And, we would strive to grow our reach beyond Singapore, tapping the demand for objective reporting and analysis on the major social and political changes unfolding all around Asia.
Already, surveys by independent researchers have told us that 30 per cent of the readers of The Straits Times online come from abroad, not just in our own region, but also in the United States, Australia and elsewhere.
To grow this market, we would have to beef up our network of correspondents around the world. These are mostly experienced Singaporean journalists, deployed to the field after several years in the ST newsroom. They bring a unique Asian voice to the discussion - writing objectively about China, Japan, South Korea, India and their relations with the US and the West - that is valued by a growing segment of our readers.
At the same time, we would also have to deliver compelling digital content on local and global issues that are of interest to our readers. This meant having to speed up the process of training and equipping our teams with new skills and abilities.
To do all of this on a sustainable basis - and we are in it for the long haul - meant we had to make some tough decisions on where we focus our energies, to free up resources and capacity for the new areas we need to invest in.
Thus, we came to the painful decision that some cuts would have to be made to establish a leaner, more focused and more viable team.
This is the backdrop against which the difficult days of the past week unfolded, with Singapore Press Holdings (SPH), our parent company, deciding to reduce the headcount by 230, including many in our newsrooms.
The 230 people included 130 across SPH who were retrenched, with the remaining 100 coming from reductions due to retirement, termination of contracts and roles that will be cut as a result of the restructuring of work processes.
Faced with this unpalatable prospect, my colleagues and I agonised for weeks over exactly how and where to make the cuts. And when we finally had to implement our decisions, we sought to do it as swiftly and compassionately as we could, to minimise the anxiety and angst in our newsrooms.
The process was gut-wrenching for all of us, as we met each of those affected in person to break the sad news to them. Lamentably, matters were made worse when we tripped up, with some of our colleagues gathering that they were among those to be retrenched when they were locked out of our editorial system prematurely, before we could get round to speaking with them.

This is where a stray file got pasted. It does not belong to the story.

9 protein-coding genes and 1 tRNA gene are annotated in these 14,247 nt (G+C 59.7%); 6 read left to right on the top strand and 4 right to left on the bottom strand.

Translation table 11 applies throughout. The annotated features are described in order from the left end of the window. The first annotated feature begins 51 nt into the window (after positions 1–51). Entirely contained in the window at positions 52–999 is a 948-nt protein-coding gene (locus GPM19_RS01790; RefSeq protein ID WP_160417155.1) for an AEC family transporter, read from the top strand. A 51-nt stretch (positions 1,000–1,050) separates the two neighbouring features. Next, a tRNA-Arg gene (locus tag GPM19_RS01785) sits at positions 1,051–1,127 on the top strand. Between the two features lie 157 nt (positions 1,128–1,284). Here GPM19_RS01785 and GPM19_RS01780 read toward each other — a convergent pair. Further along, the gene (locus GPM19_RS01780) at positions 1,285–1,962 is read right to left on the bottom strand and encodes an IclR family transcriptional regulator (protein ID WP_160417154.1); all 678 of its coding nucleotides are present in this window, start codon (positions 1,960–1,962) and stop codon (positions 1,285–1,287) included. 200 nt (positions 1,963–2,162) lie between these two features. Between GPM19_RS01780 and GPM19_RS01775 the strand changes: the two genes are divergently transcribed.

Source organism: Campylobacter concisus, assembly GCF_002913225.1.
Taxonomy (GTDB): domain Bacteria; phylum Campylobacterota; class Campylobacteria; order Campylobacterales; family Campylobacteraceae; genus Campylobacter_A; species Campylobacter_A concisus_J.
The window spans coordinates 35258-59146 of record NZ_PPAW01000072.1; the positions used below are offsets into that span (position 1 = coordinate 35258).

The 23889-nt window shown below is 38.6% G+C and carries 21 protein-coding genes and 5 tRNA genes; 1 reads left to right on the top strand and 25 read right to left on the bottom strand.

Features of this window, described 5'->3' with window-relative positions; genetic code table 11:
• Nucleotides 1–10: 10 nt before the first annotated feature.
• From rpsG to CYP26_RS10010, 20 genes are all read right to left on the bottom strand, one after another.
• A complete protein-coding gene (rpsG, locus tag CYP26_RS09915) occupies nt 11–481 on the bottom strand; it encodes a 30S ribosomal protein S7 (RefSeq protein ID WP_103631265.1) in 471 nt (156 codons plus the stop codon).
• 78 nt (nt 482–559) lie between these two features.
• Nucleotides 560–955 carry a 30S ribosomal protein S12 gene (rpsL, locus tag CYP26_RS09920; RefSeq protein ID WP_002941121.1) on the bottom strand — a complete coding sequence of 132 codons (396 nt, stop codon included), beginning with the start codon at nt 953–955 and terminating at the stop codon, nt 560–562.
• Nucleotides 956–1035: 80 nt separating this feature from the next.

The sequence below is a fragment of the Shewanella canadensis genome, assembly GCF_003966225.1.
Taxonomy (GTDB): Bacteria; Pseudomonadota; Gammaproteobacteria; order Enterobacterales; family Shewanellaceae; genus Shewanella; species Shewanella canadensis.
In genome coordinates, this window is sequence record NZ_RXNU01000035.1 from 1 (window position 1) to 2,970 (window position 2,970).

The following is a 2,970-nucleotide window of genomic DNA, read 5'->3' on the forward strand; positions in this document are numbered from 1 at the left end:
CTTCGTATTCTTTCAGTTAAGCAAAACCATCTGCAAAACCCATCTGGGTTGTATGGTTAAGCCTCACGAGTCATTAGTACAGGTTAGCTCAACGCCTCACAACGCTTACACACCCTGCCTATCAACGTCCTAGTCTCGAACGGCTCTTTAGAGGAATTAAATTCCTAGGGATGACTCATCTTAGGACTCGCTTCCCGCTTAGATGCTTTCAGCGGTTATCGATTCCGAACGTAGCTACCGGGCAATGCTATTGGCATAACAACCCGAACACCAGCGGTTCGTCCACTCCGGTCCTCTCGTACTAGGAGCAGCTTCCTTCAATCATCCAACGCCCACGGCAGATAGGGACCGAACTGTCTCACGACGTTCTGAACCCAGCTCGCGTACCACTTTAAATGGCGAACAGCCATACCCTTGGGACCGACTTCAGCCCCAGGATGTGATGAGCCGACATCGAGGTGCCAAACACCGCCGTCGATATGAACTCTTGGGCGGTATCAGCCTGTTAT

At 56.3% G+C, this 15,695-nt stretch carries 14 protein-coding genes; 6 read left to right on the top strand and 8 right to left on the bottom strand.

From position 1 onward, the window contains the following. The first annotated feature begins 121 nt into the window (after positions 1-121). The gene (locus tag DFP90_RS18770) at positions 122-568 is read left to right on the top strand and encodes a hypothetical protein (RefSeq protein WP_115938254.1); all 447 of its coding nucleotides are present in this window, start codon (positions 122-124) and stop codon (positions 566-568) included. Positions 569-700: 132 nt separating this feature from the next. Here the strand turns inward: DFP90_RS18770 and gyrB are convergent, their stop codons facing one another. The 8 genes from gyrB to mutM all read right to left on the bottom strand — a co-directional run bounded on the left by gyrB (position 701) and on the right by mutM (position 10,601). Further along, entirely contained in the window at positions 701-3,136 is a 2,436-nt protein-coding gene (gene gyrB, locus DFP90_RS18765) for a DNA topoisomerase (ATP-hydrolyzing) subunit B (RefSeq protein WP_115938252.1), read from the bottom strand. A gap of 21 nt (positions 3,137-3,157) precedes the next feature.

Naturally, this sparked much indignation in our newsrooms. It was not the way we had intended for things to play out. My senior management colleagues and I took responsibility, and apologised to all concerned for the pain this caused.
Throughout these very dark days, I drew some comfort from the professionalism I saw all around me. Despite the anguish at all that was unfolding, our newsrooms continued to put out our products, in print each morning and around the clock on our websites. We did so simply because we know full well that millions of readers, in Singapore and abroad, continue to turn to us each day, and pay to read our products. We must not fail them.
We have to strive to live up to the ever-rising expectations of our readers. And we have to do this day in and day out, even as we grapple with the longer-term issues arising from the digital disruption that is hitting not only the media industry but also just about every other sector, from airlines to banks and hotels, and also taxi operators, around the world.
Thankfully, because of all the efforts we have made to transform our print and digital teams into fully integrated multimedia operations over the past few years, we are now much better placed to deal with the challenges at hand.
For all the negative talk of the mainstream media's inexorable decline put out by some on social media, the reality is this: Our readership continues to grow, across print and digital platforms, with more people turning to our products to stay informed throughout the day.
Our adjacent businesses, from events to e-commerce to education, are also growing.
Our newspaper titles are generally well regarded, at home and abroad, offering many opportunities for growth - provided we seize them.
All of this is happening as more people around the world are coming round to the view that the scourge of fake news has to be countered by supporting media groups that have a mission of keeping societies - and voters - well informed, so that they can make critical decisions when called upon to do so.
So, the bottom line is this: Like media groups everywhere, our newsrooms face some serious challenges. There is no room for complacency. But neither is there need for us to descend into despondency and despair.
We have the people, the resources and the will to rise to the challenge of this new media age, just as our predecessors have faced off previous waves of competition and change over the past 172 years - and counting.